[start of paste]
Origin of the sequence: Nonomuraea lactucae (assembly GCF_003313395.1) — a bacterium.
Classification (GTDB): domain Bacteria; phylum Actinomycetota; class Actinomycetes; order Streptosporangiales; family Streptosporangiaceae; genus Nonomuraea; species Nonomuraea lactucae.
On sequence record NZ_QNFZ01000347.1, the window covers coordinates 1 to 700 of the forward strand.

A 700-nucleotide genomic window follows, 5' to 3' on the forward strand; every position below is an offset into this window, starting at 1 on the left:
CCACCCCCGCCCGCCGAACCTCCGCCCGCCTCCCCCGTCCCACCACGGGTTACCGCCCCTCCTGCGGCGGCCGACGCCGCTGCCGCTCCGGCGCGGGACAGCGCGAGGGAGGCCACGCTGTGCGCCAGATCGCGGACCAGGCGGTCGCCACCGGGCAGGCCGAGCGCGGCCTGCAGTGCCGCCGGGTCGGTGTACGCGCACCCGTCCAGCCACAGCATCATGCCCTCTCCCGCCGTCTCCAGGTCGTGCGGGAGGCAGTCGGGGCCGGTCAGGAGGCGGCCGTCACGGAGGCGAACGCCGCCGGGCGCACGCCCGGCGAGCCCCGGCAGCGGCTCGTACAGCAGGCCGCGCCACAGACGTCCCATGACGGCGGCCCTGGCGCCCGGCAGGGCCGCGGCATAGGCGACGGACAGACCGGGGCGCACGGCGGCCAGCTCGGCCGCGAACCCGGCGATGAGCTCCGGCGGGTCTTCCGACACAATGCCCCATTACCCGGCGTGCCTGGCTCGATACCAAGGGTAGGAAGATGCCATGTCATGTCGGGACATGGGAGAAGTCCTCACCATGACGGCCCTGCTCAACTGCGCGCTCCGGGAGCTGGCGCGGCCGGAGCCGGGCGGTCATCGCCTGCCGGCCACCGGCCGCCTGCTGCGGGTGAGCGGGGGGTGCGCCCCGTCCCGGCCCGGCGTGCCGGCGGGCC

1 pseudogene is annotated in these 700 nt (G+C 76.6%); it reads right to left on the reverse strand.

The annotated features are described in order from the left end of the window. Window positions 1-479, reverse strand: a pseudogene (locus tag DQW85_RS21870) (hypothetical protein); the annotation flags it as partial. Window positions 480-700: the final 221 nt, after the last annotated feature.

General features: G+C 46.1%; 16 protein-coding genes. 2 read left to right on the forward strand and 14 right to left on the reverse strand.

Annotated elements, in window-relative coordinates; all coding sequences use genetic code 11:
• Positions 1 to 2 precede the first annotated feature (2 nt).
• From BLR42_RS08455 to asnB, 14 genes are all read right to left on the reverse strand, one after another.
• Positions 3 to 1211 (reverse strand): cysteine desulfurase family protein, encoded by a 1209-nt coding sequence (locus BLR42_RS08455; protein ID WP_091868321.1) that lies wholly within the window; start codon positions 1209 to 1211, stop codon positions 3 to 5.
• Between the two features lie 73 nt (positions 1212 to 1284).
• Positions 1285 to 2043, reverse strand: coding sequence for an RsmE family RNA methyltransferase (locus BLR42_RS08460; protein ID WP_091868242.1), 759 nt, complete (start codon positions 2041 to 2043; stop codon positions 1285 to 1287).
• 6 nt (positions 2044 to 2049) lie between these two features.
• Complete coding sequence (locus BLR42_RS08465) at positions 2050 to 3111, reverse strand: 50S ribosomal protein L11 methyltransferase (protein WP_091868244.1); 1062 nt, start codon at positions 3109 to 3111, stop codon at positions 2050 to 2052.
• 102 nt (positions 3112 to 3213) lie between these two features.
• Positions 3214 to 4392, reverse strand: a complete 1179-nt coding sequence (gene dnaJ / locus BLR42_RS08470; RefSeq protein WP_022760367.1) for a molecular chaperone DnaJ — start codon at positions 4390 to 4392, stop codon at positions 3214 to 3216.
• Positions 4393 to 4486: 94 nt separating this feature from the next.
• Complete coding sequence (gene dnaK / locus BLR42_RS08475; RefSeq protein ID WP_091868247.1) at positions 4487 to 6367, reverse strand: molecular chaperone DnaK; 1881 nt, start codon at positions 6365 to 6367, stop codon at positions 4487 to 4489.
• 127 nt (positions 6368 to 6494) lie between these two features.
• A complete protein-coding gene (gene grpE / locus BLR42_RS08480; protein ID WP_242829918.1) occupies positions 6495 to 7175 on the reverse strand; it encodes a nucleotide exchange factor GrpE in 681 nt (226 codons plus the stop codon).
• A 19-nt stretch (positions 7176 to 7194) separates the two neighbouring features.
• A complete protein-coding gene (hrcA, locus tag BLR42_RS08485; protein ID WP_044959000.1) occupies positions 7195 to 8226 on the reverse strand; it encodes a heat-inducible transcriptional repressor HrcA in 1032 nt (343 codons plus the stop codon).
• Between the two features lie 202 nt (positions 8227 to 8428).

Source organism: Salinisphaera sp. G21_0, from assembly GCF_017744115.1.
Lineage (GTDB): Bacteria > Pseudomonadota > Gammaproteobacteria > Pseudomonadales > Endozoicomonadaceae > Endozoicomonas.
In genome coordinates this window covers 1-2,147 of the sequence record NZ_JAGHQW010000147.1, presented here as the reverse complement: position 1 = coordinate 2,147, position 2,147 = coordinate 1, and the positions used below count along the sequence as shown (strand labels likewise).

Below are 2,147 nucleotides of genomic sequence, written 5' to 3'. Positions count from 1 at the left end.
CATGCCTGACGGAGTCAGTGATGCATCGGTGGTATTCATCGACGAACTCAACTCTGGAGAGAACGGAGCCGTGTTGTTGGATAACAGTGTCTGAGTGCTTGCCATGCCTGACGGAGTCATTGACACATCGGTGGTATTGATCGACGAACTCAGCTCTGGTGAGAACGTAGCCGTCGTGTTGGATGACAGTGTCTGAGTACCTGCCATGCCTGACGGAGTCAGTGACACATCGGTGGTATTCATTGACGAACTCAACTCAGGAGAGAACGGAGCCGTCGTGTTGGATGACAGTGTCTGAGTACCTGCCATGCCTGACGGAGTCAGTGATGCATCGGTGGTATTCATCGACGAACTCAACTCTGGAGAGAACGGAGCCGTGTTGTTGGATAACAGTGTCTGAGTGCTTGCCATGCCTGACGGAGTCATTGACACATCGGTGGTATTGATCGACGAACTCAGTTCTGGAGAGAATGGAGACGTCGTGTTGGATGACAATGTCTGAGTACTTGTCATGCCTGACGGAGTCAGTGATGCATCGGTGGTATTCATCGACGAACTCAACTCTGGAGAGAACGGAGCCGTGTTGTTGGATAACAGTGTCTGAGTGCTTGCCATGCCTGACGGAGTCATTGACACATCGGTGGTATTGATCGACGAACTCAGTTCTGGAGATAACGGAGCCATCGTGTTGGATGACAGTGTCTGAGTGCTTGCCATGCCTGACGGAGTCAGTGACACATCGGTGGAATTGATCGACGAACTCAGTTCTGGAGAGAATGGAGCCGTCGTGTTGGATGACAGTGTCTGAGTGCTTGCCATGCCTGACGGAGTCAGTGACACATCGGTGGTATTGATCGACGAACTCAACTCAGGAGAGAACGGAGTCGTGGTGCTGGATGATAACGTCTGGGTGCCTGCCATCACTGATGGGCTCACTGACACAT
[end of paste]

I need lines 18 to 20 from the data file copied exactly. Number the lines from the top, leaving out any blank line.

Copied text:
• Positions 3214 to 4392, reverse strand: a complete 1179-nt coding sequence (gene dnaJ / locus BLR42_RS08470; RefSeq protein WP_022760367.1) for a molecular chaperone DnaJ — start codon at positions 4390 to 4392, stop codon at positions 3214 to 3216.
• Positions 4393 to 4486: 94 nt separating this feature from the next.
• Complete coding sequence (gene dnaK / locus BLR42_RS08475; RefSeq protein ID WP_091868247.1) at positions 4487 to 6367, reverse strand: molecular chaperone DnaK; 1881 nt, start codon at positions 6365 to 6367, stop codon at positions 4487 to 4489.